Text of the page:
Drowning is the second highest cause of unintentional death for children ages 1 to 4 and 10 to 14. Approximately 830 children ages 14 and under die each year due to unintentional drownings, and on average, there are an estimated 3,600 injuries to children after near-drowning incidents each year.
Contrary to the media’s portrayal, drowning is usually quick and silent. A child will lose consciousness two minutes after submersion, with irreversible brain damage occurring within four to six minutes.
Children can drown in a very small amount of water therefore the risks and settings in which drownings occur are vast and as much fun as water can be, it's dangerous no matter where you find it — in a bathtub, pool, bucket, bowl, toilet, sink, puddle, pond, stock tank, fountain, or anywhere it may happen to accumulate.
Drowning & Water-Related Safety Fact Sheet
Home Water Safety
More than half of drownings among infants (under age 1) occur in bathtubs and many of these occur in the absence of adult supervision. Because of their
strong sense of curiosity, lack of coordination and tendency to be top-heavy
infants and toddlers also have a higher risk of drowning in buckets, diaper
pails, toilets, and other places where water may accumulate.
Active supervision is the best way to keep kids safe!
Pool & Hot Tub Safety
In 2003, 285 children died from accidental drowning in a swimming pool. Every year, thousands more are treated in emergency rooms for near-drownings.
Most young children who drown in swimming pools were last seen in the home, had been missing from sight for less than five minutes and were in the care of one or both parents at the time of the drowning.
Two-thirds of parents have little or no awareness of the risk of entrapment!
One of the most horrific ways for a child to be injured or killed in a pool or hot tub is entrapment.
Entrapment occurs when part of a child's body becomes attached to a drain because of the powerful suction of a pool or hot tubís filtration system.
It also can occur when a child's hair or swimsuit gets tangled in the drain or on an underwater object, such as a ladder.
Don't be one of the 66 percent of parents who have little or no awareness about entrapment risks. Find out how to protect your children in pools and hot tubs.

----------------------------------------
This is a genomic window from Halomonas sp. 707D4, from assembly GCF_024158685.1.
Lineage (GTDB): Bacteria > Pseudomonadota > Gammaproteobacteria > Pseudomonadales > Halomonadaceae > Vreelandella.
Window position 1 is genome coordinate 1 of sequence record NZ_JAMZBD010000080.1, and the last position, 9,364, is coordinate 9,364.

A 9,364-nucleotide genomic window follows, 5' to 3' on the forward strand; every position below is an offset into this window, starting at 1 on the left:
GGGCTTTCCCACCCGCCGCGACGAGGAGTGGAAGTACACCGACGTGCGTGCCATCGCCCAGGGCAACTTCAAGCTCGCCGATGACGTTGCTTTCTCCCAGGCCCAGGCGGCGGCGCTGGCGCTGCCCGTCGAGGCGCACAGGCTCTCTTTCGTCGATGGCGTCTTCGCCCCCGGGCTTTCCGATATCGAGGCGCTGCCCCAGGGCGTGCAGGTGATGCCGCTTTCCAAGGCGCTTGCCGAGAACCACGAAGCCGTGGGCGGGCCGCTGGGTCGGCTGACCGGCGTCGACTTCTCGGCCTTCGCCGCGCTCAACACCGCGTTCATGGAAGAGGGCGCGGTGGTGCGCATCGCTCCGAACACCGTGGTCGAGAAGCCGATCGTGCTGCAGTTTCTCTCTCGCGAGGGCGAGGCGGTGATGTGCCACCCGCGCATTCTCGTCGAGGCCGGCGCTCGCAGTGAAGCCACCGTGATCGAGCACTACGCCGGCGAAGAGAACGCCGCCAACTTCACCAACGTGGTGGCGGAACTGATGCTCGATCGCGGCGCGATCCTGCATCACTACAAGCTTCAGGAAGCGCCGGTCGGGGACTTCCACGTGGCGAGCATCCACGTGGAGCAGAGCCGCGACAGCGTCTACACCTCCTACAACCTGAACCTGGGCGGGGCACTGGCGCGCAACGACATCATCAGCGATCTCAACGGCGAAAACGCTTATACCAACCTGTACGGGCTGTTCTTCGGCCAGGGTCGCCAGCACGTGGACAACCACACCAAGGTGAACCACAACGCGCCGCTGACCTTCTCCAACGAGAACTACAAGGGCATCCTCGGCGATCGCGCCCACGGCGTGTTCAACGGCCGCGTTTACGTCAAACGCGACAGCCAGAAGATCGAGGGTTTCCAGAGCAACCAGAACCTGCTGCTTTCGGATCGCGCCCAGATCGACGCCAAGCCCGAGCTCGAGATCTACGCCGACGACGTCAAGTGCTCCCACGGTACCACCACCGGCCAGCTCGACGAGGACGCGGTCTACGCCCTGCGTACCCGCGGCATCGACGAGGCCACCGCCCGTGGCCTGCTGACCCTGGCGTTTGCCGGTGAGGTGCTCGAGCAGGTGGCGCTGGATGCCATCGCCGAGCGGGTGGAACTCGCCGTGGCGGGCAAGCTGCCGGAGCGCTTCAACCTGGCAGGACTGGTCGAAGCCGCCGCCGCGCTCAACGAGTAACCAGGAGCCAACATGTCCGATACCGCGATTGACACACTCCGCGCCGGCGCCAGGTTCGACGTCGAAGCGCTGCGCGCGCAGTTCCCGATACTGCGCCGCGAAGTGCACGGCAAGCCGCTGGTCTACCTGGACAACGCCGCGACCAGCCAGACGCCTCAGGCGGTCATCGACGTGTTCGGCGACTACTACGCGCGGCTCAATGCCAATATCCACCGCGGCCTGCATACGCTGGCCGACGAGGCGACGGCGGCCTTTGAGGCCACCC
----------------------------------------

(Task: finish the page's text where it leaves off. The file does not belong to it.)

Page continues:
All pools pose a risk!
Inflatable, quick-set and wading pools pose the same danger risks as all other pools and precautions should be taken to minimize children's access to them. If you do not plan to drain these types of pools after each use, surround them by fencing with a self-closing gate. Always supervise children in and around pools no matter how deep.
Safe Kids Worldwide offers a free tool to help parents keep kids safe in and around water. By wearing the Water Watcher card you will be reminded to actively supervise the children in your care. Stay where you can see, hear and reach kids in water. Avoid talking on the phone, preparing a meal, reading and other distractions.
Children ages 5 to 14 most often drown at open-water sites (rivers, lakes and oceans). In fact, 29 percent of drownings involving children ages 5 to 14 occur in open bodies of water.
Lifeguards are not enough!
One in five parents believes that when lifeguards are present, the lifeguard is the main person responsible for supervising children in the water. However, the typical lifeguard-to-swimmer ratio at public swimming areas may be as high as 25 swimmers per lifeguard therefore parents must be responsible for supervising their children in and around water.
In 2004, 55 percent of children ages 14 and under who drowned in reported boating accidents were not wearing life jackets.
Make your children wear a life jacket!
It is estimated that 85 percent of boating-related drownings could
have been prevented if the victim had been wearing a life jacket.
Set consistent rules and enforce them!
Activities for Kids
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